Canadian Tire Corp. Ltd. says it sees a brighter future with former chief executive officer Stephen Wetmore than with the man who replaced him less than two years ago in the top job, Michael Medline.
In a stunning decision that took many industry players and observers by surprise, the Toronto-based company said on Wednesday it has reinstated Mr. Wetmore – who was CEO for about six years between 2009 and 2014 – as the person best suited to deal with the myriad challenges of a rapidly changing, uncertain retail environment.
Canadian Tire's board was concerned the company's digital retail strategy was inadequate in the face of fast-moving competitors such as Amazon.com, according a person close to company.
Mr. Wetmore is seen by the board as better equipped to execute a plan to ensure Canadian Tire thrives in a retail market increasingly moving online, the person said.
Desjardins Securities analyst Keith Howlett agreed that the company's immediate priorities are finding and implementing the right strategy in the rapidly growing and fiercely competitive online shopping channel.
The shakeup is needed "at a time of unprecedented change in the retail industry," said Canadian Tire chairwoman Maureen Sabia, without providing specifics on what issues need to be addressed.
"While the short-term priorities are delivering results, the board's responsibility is the long-term success of Canadian Tire," she said in a statement.
The board "has given me a clear mandate to take our iconic brand to the next level," Mr. Wetmore said.
"Every day, our customers are demanding more control over their shopping experience. We must continue to rapidly evolve the Tire to exceed both our customers' and our shareholders' expectations."
Ms. Sabia's comments indicated that the company views the company's current satisfactory performance as the result of work done by Mr. Wetmore before Mr. Medline's arrival.
"Stephen transformed our company during his previous tenure and laid the foundation for our current performance. We believe he is uniquely qualified to lead the company through the increasing complexities of the new world of retail. His appointment as President and CEO is neither an interim, nor a short term, appointment."
Mr. Medline, a 15-year veteran at the company, became president in 2013 and CEO in 2014.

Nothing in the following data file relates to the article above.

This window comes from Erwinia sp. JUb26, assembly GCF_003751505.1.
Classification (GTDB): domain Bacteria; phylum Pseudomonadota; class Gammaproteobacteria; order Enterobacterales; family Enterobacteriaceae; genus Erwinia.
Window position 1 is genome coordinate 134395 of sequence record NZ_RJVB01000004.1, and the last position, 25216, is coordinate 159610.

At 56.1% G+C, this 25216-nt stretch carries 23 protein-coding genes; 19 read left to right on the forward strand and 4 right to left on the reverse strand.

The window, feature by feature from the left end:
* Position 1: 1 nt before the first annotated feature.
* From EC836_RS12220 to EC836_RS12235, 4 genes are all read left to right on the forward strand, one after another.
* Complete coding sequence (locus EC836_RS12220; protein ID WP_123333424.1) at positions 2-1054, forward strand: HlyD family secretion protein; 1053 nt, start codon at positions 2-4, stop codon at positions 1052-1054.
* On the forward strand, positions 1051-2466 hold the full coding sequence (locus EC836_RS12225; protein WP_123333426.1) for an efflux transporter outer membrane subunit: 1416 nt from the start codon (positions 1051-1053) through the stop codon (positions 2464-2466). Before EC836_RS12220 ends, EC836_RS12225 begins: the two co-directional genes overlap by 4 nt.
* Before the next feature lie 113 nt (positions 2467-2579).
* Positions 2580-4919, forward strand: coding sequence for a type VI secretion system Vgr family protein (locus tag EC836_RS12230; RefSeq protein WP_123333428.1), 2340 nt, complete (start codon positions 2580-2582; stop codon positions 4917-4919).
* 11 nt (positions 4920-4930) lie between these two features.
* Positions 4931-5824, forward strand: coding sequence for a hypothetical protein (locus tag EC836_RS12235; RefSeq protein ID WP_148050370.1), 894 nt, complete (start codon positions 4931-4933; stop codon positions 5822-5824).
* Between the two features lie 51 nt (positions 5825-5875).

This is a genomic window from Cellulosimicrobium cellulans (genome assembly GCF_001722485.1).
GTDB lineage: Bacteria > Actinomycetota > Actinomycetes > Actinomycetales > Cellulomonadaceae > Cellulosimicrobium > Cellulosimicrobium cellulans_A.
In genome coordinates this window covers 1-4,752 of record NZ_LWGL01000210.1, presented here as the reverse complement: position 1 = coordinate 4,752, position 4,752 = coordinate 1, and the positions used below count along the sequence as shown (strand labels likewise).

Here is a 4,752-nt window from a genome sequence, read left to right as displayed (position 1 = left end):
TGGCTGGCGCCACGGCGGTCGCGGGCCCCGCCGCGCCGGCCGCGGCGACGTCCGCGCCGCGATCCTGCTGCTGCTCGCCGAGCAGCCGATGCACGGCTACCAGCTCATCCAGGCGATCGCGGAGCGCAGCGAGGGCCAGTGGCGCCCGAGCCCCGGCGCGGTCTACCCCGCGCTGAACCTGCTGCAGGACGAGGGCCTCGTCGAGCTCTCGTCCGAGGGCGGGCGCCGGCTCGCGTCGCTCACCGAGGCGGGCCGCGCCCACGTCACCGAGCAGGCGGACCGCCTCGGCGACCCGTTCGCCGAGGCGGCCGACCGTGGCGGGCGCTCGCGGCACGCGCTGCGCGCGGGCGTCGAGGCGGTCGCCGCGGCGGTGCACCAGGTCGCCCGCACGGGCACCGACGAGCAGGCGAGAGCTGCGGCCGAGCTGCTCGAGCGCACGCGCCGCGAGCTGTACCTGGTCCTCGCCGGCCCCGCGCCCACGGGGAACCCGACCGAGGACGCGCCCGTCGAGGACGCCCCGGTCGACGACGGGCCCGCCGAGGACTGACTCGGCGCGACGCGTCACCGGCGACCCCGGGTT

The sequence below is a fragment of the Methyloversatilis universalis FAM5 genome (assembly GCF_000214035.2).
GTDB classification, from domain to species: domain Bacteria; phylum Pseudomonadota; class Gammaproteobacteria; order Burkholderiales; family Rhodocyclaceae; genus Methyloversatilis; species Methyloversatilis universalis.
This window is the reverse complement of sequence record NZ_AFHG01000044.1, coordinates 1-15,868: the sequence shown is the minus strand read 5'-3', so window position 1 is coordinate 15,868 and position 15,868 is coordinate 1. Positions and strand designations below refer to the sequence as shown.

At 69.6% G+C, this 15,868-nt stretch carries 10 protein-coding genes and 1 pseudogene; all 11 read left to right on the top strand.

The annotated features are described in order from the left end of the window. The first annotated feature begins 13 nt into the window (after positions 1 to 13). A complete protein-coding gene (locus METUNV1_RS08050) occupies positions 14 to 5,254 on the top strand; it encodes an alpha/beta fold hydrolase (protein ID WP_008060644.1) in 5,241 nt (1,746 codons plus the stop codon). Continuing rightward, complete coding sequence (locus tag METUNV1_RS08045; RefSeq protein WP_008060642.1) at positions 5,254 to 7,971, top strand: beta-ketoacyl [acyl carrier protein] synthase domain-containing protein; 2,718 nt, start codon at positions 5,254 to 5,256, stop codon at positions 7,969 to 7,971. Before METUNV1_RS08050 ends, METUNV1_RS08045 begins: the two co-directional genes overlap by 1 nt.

Mr. Howlett said the board and Mr. Wetmore – as deputy chairman – "likely disagreed with Mr. Medline over one/all of the following: (1) the appropriate digital strategy, (2) the pace of its implementation, or (3) the role of acquisitions in implementing the company's digital strategy."
Short-term earnings weakness – expected in the second quarter of 2016, to be reported next month – is not likely the underlying cause for the CEO shakeup, Mr. Howlett said.
But "the change in the CEO does reflect that traditional retailing paradigms are under stress and must evolve."
Bringing back Mr. Wetmore is good news, RBC Dominion Securities credit analyst Andrew Calder said in a research note.
"While surprising, we expect investors to react positively to this change. Investors widely consider Mr. Wetmore's previous tenure to be a success, which included the transformational purchase of [sports retailer] Forzani.
"In our view, in addition to the online channel which the organization has rolled out successfully in the Sportchek banner, the core Canadian Tire Retail banner is facing increasing competitive threats by way of Wal-Mart, Amazon, Costco and other innovative players with online ordering and home delivery of hard goods and other core work/life/play products."
Michael McLarney, president of industry publication Hardlines, said the return of Mr. Wetmore may signal a renewed focus on corporate strategy, such as boosting the stock price and making more acquisitions to fuel growth.
In his last go-around as Canadian Tire CEO, Mr. Wetmore – a New Brunswick native and former CEO of Bell Aliant – spearheaded the acquisition of sports retailer Forzani Group Ltd., whose banners include Sport Chek, and streamlined administrative functions at head office.
Mr. Medline was viewed as more concerned with improving the customer experience, Mr. McLarney said. "Under Medline, Canadian Tire really reinforced its brand and really focused on merchandise, on being a better retailer."
Mr. Medline had also been leading a major expansion of Canadian Tire's online presence, including the testing of different e-commerce strategies. But the company "had several hiccups on that front," Mr. McLarney said.
Back in 2009 – when Mr. Wetmore was CEO – Canadian Tire exited online sales completely, then later reversed that decision and had to play catch up in the e-commerce space.
The company said on Wednesday that Mr. Wetmore will step down as deputy chairman of the board but stay on as a director.